Impact of IPR on the European Economy: Summary of OHIM’s Report

Brief summary of the report on “Intellectual property rights intensive industries:  contribution to economic performance and employment  in the European Union” published September 2013 by  Office for Harmonization in the Internal Market (OHIM).

European Union Impact of IPR

On 30th September European commission has published first ever European Union wide study on the impact of IPR on the European economy in the term of GDP, Employment, Wages and Trade. The key findings of the report are:

1. 40% of total economic activity in the EU (about 4.7 trillion Euros or 6.4 trillion US dollars annually) is generated by IPR-intensive industries.

2. 26% of all jobs (56 million) in the EU are generated by IPR‑intensive industries in 2008-2010 with the split as given below. This is referred as Direct employment in table 1:

2.1 21% by trade mark‑intensive industries
2.2 12% by design‑intensive
2.3 10% by patent‑intensive industries
2.4 Lesser in copyright‑intensive and GI‑intensive industries

3. 35% (1 in 3) of the jobs (direct and indirect) in Europe (76 million jobs) stems from industries that has a higher than average use of IP rights. This number will result if we add another 20 million jobs in the EU economy which are generated in non‑IPR intensive industries that supply goods and services to IPR intensive industries.

4. The average wages of IPR intensive industries is more than 40% higher that of other industries.

Table 1. Direct and indirect contribution of IPR-intensive industries to employment (Source: EPO)

IPR-intensive industries Employment
Share of total employment
Trade mark‑intensive 45,508,046 17,600,397 63,108,443
Design‑intensive 26,657,617 12,121,817 38,779,434
Patent‑intensive 22,446,133 12,738,237 3,584,370
Copyright‑intensive 7,049,405 2,331,390 9,380,795
GI‑intensive N/A N/A 374,345
All IPR intensive 56,493,661 20,109,003 2,019,003


Table 2. Contribution of IPR-intensive industries to GDP

IPR-intensive industries Value Added (GDP)
(€ million)
Share of total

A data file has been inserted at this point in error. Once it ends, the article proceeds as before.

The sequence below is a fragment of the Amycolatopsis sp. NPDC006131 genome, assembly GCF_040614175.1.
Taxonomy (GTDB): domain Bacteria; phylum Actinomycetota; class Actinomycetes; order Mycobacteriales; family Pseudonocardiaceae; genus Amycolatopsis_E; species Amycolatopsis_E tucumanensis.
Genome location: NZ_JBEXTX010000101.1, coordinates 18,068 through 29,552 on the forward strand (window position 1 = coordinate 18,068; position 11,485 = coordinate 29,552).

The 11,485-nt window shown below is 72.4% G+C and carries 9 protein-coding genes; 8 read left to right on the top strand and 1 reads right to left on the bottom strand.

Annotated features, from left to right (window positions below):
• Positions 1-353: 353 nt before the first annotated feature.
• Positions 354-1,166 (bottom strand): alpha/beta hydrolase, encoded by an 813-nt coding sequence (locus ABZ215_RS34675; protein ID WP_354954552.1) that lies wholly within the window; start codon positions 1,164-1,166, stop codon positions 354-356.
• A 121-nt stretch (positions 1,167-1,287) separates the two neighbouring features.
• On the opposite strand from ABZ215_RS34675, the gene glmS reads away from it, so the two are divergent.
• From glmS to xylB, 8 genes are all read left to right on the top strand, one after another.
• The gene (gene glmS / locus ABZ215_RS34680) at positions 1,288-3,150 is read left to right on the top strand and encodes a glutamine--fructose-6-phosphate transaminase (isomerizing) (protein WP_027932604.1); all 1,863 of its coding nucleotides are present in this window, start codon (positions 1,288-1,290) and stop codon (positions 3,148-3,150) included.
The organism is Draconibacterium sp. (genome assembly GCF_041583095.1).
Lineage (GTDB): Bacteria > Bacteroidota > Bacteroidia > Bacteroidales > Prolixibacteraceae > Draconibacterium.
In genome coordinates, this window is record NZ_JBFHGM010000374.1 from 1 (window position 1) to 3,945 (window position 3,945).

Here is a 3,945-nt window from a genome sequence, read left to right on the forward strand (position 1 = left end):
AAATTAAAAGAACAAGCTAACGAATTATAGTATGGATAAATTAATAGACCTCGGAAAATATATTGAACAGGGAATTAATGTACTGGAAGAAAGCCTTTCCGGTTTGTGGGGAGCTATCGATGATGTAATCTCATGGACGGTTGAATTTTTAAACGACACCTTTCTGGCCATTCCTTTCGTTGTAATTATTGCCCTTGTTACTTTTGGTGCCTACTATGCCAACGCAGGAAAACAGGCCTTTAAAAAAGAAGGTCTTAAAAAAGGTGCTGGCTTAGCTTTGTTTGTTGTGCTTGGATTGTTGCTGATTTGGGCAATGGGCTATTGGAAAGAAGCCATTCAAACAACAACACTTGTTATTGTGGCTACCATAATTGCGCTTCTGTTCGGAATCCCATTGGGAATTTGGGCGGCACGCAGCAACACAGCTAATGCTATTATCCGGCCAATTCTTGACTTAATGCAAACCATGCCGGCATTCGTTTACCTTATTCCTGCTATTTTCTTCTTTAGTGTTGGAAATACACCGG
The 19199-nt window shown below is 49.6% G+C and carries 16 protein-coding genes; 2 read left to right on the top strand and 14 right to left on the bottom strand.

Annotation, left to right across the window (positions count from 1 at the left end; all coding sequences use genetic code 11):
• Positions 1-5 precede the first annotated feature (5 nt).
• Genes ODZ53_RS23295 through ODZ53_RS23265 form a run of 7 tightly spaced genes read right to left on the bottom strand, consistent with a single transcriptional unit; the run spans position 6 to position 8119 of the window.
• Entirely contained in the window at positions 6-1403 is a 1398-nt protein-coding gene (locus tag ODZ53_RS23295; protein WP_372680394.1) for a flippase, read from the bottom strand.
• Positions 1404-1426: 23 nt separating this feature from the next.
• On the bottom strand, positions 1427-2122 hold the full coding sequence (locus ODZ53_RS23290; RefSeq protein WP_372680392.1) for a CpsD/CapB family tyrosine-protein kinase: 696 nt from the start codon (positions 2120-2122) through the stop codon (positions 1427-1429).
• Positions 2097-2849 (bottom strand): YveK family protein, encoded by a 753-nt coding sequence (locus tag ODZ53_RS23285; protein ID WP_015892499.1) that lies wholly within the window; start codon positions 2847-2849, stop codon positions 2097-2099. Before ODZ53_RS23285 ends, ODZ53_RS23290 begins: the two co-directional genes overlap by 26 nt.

Trade mark‑intensive 4,163,527 33.90%
Design‑intensive 1,569,565 12.80%
Patent‑intensive 1,704,485 13.90%
Copyright‑intensive 509,859 4.20%
GI‑intensive 16,134 0.10%
All IPR intensive 4,735,262 38.60%


Table 3. The 20 most patent-intensive industries (Source: EPO)





Manufacture of power‑driven hand tools

Leasing of intellectual property and similar products, except copyrighted works


Leasing of intellectual property and similar products, except copyrighted works

Manufacture of basic pharmaceutical products


Manufacture of basic pharmaceutical products

Manufacture of wine from grape


Manufacture of other chemical products

Research and experimental development on biotechnology


Research and experimental development on biotechnology

Manufacture of perfumes and toilet preparations


Manufacture of optical instruments and photographic equipment

Manufacture of irradiation, electromedical and electrotherapeutic equipment


Manufacture of instruments and appliances for measuring, testing and navigation

Manufacture of other transport equipment


Manufacture of electric domestic appliances

Manufacture of games and toys


Manufacture of machinery for metallurgy

Manufacture of sports goods


Manufacture of irradiation, electromedical and electrotherapeutic equipment

Other telecommunications activities


Manufacture of machinery for textile, apparel and leather production

Publishing of computer games


Other research and experimental development on natural sciences and engineering

Distilling, rectifying and blending of spirits


Other non‑ferrous metal production

Motion picture, video and television programme distribution activities


Manufacture of communication equipment

Web portals


Manufacture of electronic components

Manufacture of wallpaper


Extraction of natural gas

Other non‑ferrous metal production


Manufacture of other transport equipment

Other manufacturing


Manufacture of industrial gases

Manufacture of macaroni, noodles, couscous and similar farinaceous products


Manufacture of machinery for paper and paperboard production

Printing of newspapers


Manufacture of military fighting vehicles

Sound recording and music publishing activities

Michel Barnier, Internal Market and Services Commissioner said: “I am convinced that intellectual property rights play a hugely important role in stimulating innovation and creativity, and I welcome the publication of this study. It will help us to further underpin our evidence-based policy making. What this study shows us is that the use of intellectual property rights in the economy is ubiquitous: from high-tech industries to manufacturers of sports goods, games, toys and computer games, all are making intensive use of not just one, but often several types of IP rights.”

Click here to download complete report from EPO.


Related Posts

Canada and European Union (EU) agree on CETA (Comprehensive Economic and trade Agreement)

In order to bring intellectual property protection at Canada more closely to the...

Harit Mohan at NITTTR Industry Academia Integration
Industry Academia Integration on IPR & Tech Transfer

Industry Academia Integration is a key requisite for sustainable growth of institutes &...